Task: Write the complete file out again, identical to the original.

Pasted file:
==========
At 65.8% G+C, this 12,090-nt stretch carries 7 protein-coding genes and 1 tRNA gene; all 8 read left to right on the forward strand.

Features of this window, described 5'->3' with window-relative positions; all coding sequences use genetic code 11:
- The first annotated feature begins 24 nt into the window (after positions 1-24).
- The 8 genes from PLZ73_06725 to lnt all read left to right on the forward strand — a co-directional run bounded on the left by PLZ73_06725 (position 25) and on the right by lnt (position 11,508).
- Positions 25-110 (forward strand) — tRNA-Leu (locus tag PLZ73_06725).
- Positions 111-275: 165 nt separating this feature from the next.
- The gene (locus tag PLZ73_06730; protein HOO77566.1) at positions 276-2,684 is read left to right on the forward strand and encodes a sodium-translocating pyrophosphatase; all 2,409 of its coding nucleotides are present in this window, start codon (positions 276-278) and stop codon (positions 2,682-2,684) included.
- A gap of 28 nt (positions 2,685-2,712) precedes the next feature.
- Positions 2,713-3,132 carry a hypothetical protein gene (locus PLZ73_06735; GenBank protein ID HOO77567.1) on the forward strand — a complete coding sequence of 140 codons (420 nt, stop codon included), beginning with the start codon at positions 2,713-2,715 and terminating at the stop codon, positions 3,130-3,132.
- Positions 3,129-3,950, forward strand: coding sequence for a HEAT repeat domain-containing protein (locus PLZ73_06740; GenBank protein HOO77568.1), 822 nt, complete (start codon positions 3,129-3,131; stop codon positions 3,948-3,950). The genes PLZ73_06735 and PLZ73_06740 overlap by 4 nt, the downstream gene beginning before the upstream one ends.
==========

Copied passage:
At 65.8% G+C, this 12,090-nt stretch carries 7 protein-coding genes and 1 tRNA gene; all 8 read left to right on the forward strand.

Features of this window, described 5'->3' with window-relative positions; all coding sequences use genetic code 11:
- The first annotated feature begins 24 nt into the window (after positions 1-24).
- The 8 genes from PLZ73_06725 to lnt all read left to right on the forward strand — a co-directional run bounded on the left by PLZ73_06725 (position 25) and on the right by lnt (position 11,508).
- Positions 25-110 (forward strand) — tRNA-Leu (locus tag PLZ73_06725).
- Positions 111-275: 165 nt separating this feature from the next.
- The gene (locus tag PLZ73_06730; protein HOO77566.1) at positions 276-2,684 is read left to right on the forward strand and encodes a sodium-translocating pyrophosphatase; all 2,409 of its coding nucleotides are present in this window, start codon (positions 276-278) and stop codon (positions 2,682-2,684) included.
- A gap of 28 nt (positions 2,685-2,712) precedes the next feature.
- Positions 2,713-3,132 carry a hypothetical protein gene (locus PLZ73_06735; GenBank protein ID HOO77567.1) on the forward strand — a complete coding sequence of 140 codons (420 nt, stop codon included), beginning with the start codon at positions 2,713-2,715 and terminating at the stop codon, positions 3,130-3,132.
- Positions 3,129-3,950, forward strand: coding sequence for a HEAT repeat domain-containing protein (locus PLZ73_06740; GenBank protein HOO77568.1), 822 nt, complete (start codon positions 3,129-3,131; stop codon positions 3,948-3,950). The genes PLZ73_06735 and PLZ73_06740 overlap by 4 nt, the downstream gene beginning before the upstream one ends.